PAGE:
According to these requirements, the syntax of a reference is:

     URN-reference = URN-document ["~" partition-id]

(e.g., to refer to the paragraph 3 of the article 15 of the French Act of 15 May 2004, n. 106, the reference can be "urn:lex:fr:etat:loi:2004-05-15;106~art15;par3").

Using a different separator ("~") from the document name, the partition ID is not withheld by the browser but it is transmitted to the resolution process. This enables the resolver to retrieve (for example, out of a database) only the referred partition, if the partition syntax is compatible with the media type used, otherwise to return the whole act.

When resolving to HTTP, the resolver SHALL transform the partition ID to an appropriate internal reference (#) in the page, or at the beginning if that point cannot be found. The transformation in URI fragment is obtained appending to the URL the "#" character followed by the partition ID (in the example above, the returned URL will be <URL-document>#art15;par3). Doing this, knowing the granularity of the act markup, the resolver could exploit the hierarchical structure of the ID, eliminating sub- partitions not addressed. If only the article was identified in the act, in the previous example it could return <URL-document>#art15 only.

It is possible to use the general syntax (with "#"); in this case only the URN document component of the reference is transmitted to the resolver, therefore the whole document will be always retrieved.

6. Specific Syntax of the Identifier at "Work" Level

6.1. The authority Element

6.1.1. Indication of the Authority

The authority element of a uniform name may indicate, in the various cases:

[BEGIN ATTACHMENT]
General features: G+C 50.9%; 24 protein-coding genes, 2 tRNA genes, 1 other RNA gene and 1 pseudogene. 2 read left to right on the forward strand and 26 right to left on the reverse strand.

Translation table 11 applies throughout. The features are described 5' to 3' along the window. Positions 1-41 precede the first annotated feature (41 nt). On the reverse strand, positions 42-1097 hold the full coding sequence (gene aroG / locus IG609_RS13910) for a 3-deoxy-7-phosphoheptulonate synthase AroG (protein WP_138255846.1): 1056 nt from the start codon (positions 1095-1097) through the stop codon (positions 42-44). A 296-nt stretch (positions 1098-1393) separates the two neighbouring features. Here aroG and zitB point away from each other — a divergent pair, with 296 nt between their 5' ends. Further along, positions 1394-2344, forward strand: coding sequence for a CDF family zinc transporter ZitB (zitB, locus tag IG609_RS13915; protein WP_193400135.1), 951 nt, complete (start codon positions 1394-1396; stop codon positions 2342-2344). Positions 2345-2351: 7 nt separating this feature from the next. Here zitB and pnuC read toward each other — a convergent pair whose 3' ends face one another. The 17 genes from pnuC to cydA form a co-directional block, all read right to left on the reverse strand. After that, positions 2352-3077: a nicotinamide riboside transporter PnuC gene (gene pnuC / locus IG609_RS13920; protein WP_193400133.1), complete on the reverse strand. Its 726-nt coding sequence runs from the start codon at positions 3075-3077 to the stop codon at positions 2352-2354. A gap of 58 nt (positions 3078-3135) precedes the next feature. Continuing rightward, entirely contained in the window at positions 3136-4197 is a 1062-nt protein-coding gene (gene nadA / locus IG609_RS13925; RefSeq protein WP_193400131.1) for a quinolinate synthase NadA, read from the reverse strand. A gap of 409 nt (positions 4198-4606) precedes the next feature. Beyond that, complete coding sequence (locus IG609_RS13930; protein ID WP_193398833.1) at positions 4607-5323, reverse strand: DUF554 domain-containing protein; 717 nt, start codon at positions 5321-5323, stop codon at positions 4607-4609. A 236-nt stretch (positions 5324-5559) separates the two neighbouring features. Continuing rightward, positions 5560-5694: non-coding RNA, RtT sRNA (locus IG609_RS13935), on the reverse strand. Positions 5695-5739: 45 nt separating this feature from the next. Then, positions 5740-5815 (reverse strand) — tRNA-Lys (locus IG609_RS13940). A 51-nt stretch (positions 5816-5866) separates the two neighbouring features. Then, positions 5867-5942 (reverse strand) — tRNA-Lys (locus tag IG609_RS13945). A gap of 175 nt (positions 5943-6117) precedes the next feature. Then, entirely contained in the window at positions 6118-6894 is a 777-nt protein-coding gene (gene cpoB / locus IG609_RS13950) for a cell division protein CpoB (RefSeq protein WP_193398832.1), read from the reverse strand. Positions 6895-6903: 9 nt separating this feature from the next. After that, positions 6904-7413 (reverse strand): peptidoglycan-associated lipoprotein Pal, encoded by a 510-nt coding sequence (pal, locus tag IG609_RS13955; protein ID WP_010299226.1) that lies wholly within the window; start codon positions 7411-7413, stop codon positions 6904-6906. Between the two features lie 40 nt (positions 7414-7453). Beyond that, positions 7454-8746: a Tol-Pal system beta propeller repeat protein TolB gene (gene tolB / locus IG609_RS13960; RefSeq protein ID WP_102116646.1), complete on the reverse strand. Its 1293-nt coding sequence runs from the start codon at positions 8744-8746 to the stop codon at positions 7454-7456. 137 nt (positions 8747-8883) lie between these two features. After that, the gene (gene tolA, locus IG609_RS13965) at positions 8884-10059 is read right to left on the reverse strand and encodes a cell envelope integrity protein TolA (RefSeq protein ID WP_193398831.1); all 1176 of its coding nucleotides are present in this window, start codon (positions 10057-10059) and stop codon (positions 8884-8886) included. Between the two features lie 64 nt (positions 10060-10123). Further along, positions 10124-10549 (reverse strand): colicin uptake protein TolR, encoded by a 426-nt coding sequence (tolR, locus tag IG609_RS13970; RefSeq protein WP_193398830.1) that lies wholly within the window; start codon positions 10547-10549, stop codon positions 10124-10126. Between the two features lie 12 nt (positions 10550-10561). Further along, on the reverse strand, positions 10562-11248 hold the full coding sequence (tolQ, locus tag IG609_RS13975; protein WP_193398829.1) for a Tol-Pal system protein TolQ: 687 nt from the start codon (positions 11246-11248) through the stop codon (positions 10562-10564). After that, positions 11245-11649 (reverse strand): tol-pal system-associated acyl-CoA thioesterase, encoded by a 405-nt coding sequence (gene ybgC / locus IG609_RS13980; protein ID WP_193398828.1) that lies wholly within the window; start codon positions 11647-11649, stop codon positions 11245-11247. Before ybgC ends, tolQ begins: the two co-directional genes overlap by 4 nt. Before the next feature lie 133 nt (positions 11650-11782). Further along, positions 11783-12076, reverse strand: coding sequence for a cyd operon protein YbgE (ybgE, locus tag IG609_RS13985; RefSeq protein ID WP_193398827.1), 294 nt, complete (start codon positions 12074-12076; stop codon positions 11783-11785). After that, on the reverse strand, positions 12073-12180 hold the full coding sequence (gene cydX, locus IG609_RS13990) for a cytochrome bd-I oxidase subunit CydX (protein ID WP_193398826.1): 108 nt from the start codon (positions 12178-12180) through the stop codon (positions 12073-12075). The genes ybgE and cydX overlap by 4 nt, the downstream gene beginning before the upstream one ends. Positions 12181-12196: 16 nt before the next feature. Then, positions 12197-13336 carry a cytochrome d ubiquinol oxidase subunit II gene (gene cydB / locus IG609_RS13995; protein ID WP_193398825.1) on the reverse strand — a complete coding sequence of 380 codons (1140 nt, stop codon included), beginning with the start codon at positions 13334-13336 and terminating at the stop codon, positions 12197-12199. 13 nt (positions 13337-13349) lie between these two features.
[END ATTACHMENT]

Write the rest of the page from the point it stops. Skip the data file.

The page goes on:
• the actual authority issuing the legal provision. More specifically, the authority adopting the provision or enacting it;

  • the institution where the provision is registered, known and referenced to, even if produced by others (e.g., the bills identified through the reference to the Chamber where they are presented);

  • the institution regulated (and referred to in citations) by the legal provision even when this is issued by another authority (e.g., the statute of a Body);

  • the entity that proposed the legal material not yet included in the institutional process (e.g. a proposed bill written by a a political party).

6.1.2. Multiple Issuers

Some sources of law are enacted by a number of issuing parties (e.g., inter-ministerial decrees, agreements, etc.). In this case, the authority element contains all the issuing parties (properly separated), as follows:

   authority = issuer *("+" issuer)

(e.g., "ministry.justice+ministry.finances")

6.1.3. Indication of the Issuer

Each issuing authority is essentially represented by either an institutional office (e.g., Prime Minister) or an institution (e.g., Ministry); in the last case, the authority is indicated in accordance with the institution's hierarchical structure, from the more general to more specific (Council, Department, etc.), ending with the relative office (President, Director, etc.). Therefore, the structure of the issuer is as follows:

   issuer = (institution *(";" body-function)) / office

(e.g., "ministry.finances;department.revenues;manager")

6.1.4. Indication of the Body

Depending on the kind of measure, the body within the issuing authority is unambiguously determined (e.g., the Council for Regional Acts) and normally it is not indicated in the references. Just like in practice, the indication of the enacting authority is limited to the minimum in relation to the type of measure.
(e.g., "region.tuscany:act" and not "region.tuscany;council:act")

6.1.5. Indication of the Function

Generally, the function is indicated, sometimes instead of the body itself:

  • in case of political, representative or elective offices
    (e.g., "university.oxford;rector:decree" instead of "university.oxford;rectorship:decree");